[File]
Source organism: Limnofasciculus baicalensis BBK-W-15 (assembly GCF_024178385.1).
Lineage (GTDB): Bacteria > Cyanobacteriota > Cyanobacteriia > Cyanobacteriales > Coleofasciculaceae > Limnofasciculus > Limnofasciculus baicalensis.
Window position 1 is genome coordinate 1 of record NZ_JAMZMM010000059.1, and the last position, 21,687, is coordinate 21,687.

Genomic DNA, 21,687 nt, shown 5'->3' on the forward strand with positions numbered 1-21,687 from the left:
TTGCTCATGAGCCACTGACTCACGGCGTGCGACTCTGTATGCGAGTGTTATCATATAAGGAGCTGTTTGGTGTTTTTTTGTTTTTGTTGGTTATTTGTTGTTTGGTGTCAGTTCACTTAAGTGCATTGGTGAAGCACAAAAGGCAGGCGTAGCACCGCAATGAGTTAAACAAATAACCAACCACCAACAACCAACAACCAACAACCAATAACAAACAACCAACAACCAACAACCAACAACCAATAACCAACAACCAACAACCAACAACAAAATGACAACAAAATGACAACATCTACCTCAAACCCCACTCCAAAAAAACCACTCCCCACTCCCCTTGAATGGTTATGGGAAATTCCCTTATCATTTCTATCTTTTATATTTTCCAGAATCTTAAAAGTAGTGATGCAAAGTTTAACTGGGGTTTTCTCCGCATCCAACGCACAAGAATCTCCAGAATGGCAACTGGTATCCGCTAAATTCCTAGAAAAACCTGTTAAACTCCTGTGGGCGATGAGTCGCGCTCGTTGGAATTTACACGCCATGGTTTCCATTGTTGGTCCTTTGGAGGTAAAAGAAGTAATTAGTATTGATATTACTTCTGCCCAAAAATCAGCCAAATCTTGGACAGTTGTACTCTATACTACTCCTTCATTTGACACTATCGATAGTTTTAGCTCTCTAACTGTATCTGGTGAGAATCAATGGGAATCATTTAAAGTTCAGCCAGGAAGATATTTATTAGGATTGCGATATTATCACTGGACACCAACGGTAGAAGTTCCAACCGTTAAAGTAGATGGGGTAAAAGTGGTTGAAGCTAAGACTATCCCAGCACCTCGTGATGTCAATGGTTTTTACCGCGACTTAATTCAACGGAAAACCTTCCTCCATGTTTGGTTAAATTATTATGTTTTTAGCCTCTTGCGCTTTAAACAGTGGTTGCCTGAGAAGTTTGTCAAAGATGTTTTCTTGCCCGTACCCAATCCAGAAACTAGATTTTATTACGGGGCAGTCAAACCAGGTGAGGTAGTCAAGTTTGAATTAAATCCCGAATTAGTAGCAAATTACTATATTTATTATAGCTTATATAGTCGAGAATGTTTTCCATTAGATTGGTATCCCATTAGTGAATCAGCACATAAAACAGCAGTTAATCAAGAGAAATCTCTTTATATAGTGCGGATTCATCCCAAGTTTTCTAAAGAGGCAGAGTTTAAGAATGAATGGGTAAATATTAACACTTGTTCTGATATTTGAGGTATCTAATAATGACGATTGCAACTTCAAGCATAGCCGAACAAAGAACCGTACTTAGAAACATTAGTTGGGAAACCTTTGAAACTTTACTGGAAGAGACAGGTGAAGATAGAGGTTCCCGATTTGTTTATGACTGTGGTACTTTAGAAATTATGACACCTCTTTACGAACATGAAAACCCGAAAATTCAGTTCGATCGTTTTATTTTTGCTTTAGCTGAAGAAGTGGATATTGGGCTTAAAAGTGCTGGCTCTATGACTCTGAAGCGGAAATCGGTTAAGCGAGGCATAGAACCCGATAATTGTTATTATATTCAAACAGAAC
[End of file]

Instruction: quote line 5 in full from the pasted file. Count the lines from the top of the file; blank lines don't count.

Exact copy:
TTGCTCATGAGCCACTGACTCACGGCGTGCGACTCTGTATGCGAGTGTTATCATATAAGGAGCTGTTTGGTGTTTTTTTGTTTTTGTTGGTTATTTGTTGTTTGGTGTCAGTTCACTTAAGTGCATTGGTGAAGCACAAAAGGCAGGCGTAGCACCGCAATGAGTTAAACAAATAACCAACCACCAACAACCAACAACCAACAACCAATAACAAACAACCAACAACCAACAACCAACAACCAATAACCAACAACCAACAACCAACAACAAAATGACAACAAAATGACAACATCTACCTCAAACCCCACTCCAAAAAAACCACTCCCCACTCCCCTTGAATGGTTATGGGAAATTCCCTTATCATTTCTATCTTTTATATTTTCCAGAATCTTAAAAGTAGTGATGCAAAGTTTAACTGGGGTTTTCTCCGCATCCAACGCACAAGAATCTCCAGAATGGCAACTGGTATCCGCTAAATTCCTAGAAAAACCTGTTAAACTCCTGTGGGCGATGAGTCGCGCTCGTTGGAATTTACACGCCATGGTTTCCATTGTTGGTCCTTTGGAGGTAAAAGAAGTAATTAGTATTGATATTACTTCTGCCCAAAAATCAGCCAAATCTTGGACAGTTGTACTCTATACTACTCCTTCATTTGACACTATCGATAGTTTTAGCTCTCTAACTGTATCTGGTGAGAATCAATGGGAATCATTTAAAGTTCAGCCAGGAAGATATTTATTAGGATTGCGATATTATCACTGGACACCAACGGTAGAAGTTCCAACCGTTAAAGTAGATGGGGTAAAAGTGGTTGAAGCTAAGACTATCCCAGCACCTCGTGATGTCAATGGTTTTTACCGCGACTTAATTCAACGGAAAACCTTCCTCCATGTTTGGTTAAATTATTATGTTTTTAGCCTCTTGCGCTTTAAACAGTGGTTGCCTGAGAAGTTTGTCAAAGATGTTTTCTTGCCCGTACCCAATCCAGAAACTAGATTTTATTACGGGGCAGTCAAACCAGGTGAGGTAGTCAAGTTTGAATTAAATCCCGAATTAGTAGCAAATTACTATATTTATTATAGCTTATATAGTCGAGAATGTTTTCCATTAGATTGGTATCCCATTAGTGAATCAGCACATAAAACAGCAGTTAATCAAGAGAAATCTCTTTATATAGTGCGGATTCATCCCAAGTTTTCTAAAGAGGCAGAGTTTAAGAATGAATGGGTAAATATTAACACTTGTTCTGATATTTGAGGTATCTAATAATGACGATTGCAACTTCAAGCATAGCCGAACAAAGAACCGTACTTAGAAACATTAGTTGGGAAACCTTTGAAACTTTACTGGAAGAGACAGGTGAAGATAGAGGTTCCCGATTTGTTTATGACTGTGGTACTTTAGAAATTATGACACCTCTTTACGAACATGAAAACCCGAAAATTCAGTTCGATCGTTTTATTTTTGCTTTAGCTGAAGAAGTGGATATTGGGCTTAAAAGTGCTGGCTCTATGACTCTGAAGCGGAAATCGGTTAAGCGAGGCATAGAACCCGATAATTGTTATTATATTCAAACAGAAC